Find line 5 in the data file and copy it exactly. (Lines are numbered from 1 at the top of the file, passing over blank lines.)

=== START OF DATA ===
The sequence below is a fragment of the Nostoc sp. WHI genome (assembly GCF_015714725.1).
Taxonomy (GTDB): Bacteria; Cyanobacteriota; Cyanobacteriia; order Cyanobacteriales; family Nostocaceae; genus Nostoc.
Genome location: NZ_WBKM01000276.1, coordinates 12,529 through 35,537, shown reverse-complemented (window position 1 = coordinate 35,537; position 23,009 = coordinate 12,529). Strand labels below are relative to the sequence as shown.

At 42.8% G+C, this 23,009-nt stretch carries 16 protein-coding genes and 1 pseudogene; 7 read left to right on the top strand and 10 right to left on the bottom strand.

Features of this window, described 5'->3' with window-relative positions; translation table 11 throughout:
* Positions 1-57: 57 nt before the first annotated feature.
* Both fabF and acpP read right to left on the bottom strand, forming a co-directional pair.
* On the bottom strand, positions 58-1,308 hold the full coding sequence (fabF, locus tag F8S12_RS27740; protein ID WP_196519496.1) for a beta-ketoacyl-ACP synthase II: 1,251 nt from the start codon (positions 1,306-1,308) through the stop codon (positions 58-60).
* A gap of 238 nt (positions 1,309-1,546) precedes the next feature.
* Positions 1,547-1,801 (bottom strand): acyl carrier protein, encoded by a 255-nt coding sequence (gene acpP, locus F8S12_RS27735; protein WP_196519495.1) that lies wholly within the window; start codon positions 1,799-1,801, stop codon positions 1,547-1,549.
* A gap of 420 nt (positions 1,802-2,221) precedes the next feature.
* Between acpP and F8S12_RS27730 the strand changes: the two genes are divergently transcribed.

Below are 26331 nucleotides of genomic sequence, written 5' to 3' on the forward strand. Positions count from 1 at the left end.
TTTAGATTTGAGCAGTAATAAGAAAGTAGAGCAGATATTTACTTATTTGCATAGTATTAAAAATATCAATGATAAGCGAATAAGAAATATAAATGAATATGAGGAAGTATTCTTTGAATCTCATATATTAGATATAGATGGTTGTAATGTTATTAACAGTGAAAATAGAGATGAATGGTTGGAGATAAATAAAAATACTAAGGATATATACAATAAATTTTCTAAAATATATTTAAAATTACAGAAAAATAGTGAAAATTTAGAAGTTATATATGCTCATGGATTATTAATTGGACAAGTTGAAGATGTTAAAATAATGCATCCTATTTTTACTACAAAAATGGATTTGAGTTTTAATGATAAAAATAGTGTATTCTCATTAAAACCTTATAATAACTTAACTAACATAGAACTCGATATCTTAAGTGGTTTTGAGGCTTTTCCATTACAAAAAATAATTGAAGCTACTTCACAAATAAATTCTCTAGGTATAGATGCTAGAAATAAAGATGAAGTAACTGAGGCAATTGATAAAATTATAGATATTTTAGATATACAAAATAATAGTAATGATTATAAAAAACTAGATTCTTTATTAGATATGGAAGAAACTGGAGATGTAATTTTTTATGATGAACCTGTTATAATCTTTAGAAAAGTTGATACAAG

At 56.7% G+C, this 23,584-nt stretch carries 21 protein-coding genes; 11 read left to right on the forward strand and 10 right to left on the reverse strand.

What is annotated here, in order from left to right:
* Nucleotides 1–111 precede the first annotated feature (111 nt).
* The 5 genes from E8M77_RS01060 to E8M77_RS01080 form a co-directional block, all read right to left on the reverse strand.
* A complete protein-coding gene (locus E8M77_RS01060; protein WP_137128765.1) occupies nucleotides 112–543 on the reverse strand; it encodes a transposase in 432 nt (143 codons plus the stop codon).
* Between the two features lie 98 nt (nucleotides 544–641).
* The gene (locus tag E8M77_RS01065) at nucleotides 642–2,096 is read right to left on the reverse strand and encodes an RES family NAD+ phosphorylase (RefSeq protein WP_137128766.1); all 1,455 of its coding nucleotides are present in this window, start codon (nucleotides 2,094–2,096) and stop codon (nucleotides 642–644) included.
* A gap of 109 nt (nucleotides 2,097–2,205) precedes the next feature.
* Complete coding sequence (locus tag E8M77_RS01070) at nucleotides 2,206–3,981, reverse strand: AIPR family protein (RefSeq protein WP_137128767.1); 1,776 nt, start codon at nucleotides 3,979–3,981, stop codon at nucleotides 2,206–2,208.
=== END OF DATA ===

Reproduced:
Features of this window, described 5'->3' with window-relative positions; translation table 11 throughout: